Canadian Tort Law, 11th Edition
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Canada's Most Frequently Cited Treatise on Tort Law
When Canadian Tort Law was first published in 1972, it became the first treatise on the law of torts in Canada. The eleventh edition continues the standard of excellence achieved by each previous edition. As the treatise most commonly cited by the Supreme Court of Canada and other Canadian courts, Canadian Tort Law has greatly influenced the development of tort law in Canada.
The text has been updated and in places substantially re-written to reflect changes in tort law in the past few years. In addition to incumbent author Bruce Feldthusen, three new leading scholars of Canadian tort law have added their expertise – Erik Knutsen on causation, Margaret Hall on nuisance and Hilary Young on defamation. Coverage includes:
- Detailed discussion of every facet of tort law, including intentional torts and negligence – explaining the law from a uniquely Canadian perspective
- Details of all important appellate caselaw from the last five years – keeping you current on decisions that impact how torts cases are approached
- Simple, straightforward prose – clarifying complex theoretical issues
- Logical organization of material corresponding to the Canadian Tort Law, Cases Notes & Materials, 15th Edition (Linden/Klar/Feldthusen) – streamlining your research and case preparation
What's New in this Edition
- Chapter 2 – new discussion of directness with respect to interference with the Person
- Chapter 3 – new case law discussion of consent with regards to “intentional” torts, including new analysis on consent in the medical context and defense of public necessity.
- Chapter 4 – new analysis of the law of causation as it relates to complex, multi-casual injuries; new discussion of causal inferences with reference to the recent Supreme Court of Canada Case of Benhaim v. St-Germain
- Chapter 5 – new discussion of exceptions to the reasonable person standard in Negligence cases
- Chapter 6 – new analysis on the Modified Duty of Care Framework stemming from Cooper vs. Hobart and Edwards vs. Law Society of Upper Canada; Duty to Confer Benefits: Nonfeasance and Misfeasance; Duty to Rescue; and Alcohol-Related Affirmative Duties.
- Chapter 7 – new analysis of remoteness of damage and foreseeability, including discussion of new Supreme Court of Canada cases dealing with remoteness and foreseeability such as Rankin (c.o.b. Rankin’s Garage & Sales) v. JJ, as well as new discussion of “thin skull” cases and cases involving intervening acts (such intentional and criminal conduct).
- Chapter 8 – Substantially revised chapter on negligent infliction of mental injury taking into account recent Supreme Court of Canada decisions Mustapha v. Culligan of Canada Ltd and the 2017 decision Saadati v. Moorhead which have profoundly shaped tort law’s response to mental injury.
- Chapter 9 – discussion of the influential 2017 Supreme Court of Canada decision Deloitte & Touche v. Livent Inc. (Receiver of) on its impact with respect to the negligent infliction of pure economic loss, including indicia which can be used as a guide for the recognition of a duty of care, and other new cases on reasonable reliance.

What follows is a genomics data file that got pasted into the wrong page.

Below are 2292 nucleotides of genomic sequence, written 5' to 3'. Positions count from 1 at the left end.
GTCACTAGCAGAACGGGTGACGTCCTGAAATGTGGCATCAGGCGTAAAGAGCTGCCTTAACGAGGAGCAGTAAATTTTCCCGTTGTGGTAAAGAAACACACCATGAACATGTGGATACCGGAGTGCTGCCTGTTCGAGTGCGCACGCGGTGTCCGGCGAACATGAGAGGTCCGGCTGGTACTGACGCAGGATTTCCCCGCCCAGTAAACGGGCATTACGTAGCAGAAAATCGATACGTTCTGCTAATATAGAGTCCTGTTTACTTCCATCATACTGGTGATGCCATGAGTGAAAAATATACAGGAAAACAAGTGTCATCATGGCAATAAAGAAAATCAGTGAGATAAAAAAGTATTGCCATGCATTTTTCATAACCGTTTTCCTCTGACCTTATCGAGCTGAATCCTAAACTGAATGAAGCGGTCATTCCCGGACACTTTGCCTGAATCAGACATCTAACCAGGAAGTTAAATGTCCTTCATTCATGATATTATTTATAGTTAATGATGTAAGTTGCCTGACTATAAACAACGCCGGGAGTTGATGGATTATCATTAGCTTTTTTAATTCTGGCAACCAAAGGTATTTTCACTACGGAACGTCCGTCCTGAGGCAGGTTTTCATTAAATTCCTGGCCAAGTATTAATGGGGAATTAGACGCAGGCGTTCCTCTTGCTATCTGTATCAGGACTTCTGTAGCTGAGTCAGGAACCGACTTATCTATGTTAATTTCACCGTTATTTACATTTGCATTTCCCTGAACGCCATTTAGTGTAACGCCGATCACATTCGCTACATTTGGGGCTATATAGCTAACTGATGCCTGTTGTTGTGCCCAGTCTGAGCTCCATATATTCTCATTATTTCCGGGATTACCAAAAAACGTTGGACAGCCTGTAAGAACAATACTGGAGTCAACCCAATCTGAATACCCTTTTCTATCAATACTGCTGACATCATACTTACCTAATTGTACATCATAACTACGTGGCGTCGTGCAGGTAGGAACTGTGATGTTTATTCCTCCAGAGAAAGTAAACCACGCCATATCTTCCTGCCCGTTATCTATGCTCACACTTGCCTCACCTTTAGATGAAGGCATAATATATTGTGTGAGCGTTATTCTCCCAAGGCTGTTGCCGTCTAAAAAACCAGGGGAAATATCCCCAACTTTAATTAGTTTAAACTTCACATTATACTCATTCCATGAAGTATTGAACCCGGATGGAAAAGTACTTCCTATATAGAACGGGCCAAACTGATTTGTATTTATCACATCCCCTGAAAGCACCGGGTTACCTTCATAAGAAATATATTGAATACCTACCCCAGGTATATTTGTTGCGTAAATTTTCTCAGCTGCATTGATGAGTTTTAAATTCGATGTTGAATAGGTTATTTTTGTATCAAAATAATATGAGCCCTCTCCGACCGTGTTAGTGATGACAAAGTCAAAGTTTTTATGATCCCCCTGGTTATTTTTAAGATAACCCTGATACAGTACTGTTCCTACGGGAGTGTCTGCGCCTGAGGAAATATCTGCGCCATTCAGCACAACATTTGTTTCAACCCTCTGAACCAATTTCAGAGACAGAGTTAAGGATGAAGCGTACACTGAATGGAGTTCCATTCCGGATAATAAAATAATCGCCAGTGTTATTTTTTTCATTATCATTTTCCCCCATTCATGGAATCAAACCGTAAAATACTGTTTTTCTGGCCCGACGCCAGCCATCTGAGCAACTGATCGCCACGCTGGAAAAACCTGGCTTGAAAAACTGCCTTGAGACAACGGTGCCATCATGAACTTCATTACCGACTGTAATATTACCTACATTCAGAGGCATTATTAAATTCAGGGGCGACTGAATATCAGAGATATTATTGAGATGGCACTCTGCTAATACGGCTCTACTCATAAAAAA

- Chapter 10 – Defences to Negligence: The Conduct of the Plaintiff includes new discussion concerning voluntary assumption of risk, including the narrowing of the definition of volenti and new case law on illegal conduct on the part of the plaintiff.
- Chapter 11 – A new analysis of strict liability including the scope of Rylands v. Fletcher.
- Chapter 12 – New examination of how aspects of both public and private nuisance, and the principle from Rylands and Fletcher, have been clarified through decisions in a number of appellate court cases such as Smith v. Inco Limited, Saik'uz First Nation and Stellat'en First Nation v. Rio Tinto Alcan Inc, and George v. Newfoundland and Labrador.
- Chapter 13 – updated analysis of defences to product liability and the special category of “inherently dangerous things and abnormal use”.
- Chapter 14 – new discussion on government negligence liability and Charter damage claims.
- Chapter 15 – discussion of new cases on the scope of occupier’s liability including public property adjacent to occupier property and waiver of liability cases.
- Chapter 16 – substantially re-written chapter on defamation, including new discussion on libel vs. slander, fair comment, remedies, and new developments with anti-SLAPP cases, privacy torts and cyberbullying legislation.
A Thoroughly Up-to-Date Analysis for:
- Personal injury lawyers who need a Canadian-focused account of tort law that covers multiple recent changes in the field
- Judges who must rely on recent pronouncements by the Supreme Court
- Law professors and students seeking a treatise that explains the current Canadian law of torts
- Lawyers involved in litigation & general practitioners who need a quick, easy reference on tort cases, such as automobile accidents and slip and fall cases, to help them assess whether to handle or refer a case
Table of contents
Chapter 1: Introduction: The Functions of Tort Law
Chapter 2: Direct and Intentional Interference with the Person
Chapter 3: Defences to the Intentional Torts
Chapter 4:Introduction to The Elements of Negligence: Damage and Causation
Chapter 5: Negligence: The Standard of Care and Its Breach
Chapter 6: Duty
Chapter 7: Remoteness of Damage and Proximate Cause: The Scope of Liability
Chapter 8:Negligent Infliction of Mental Injury
Chapter 9: Negligent Infliction of Pure Economic Loss
Chapter 10: Defences to Negligence: The Conduct of the Plaintiff
Chapter 11: Strict Liability
Chapter 12: Nuisance
Chapter 13: Products Liability
Chapter 14: Governmental Liability
Chapter 15: Occupiers' Liability
Chapter 16: Defamation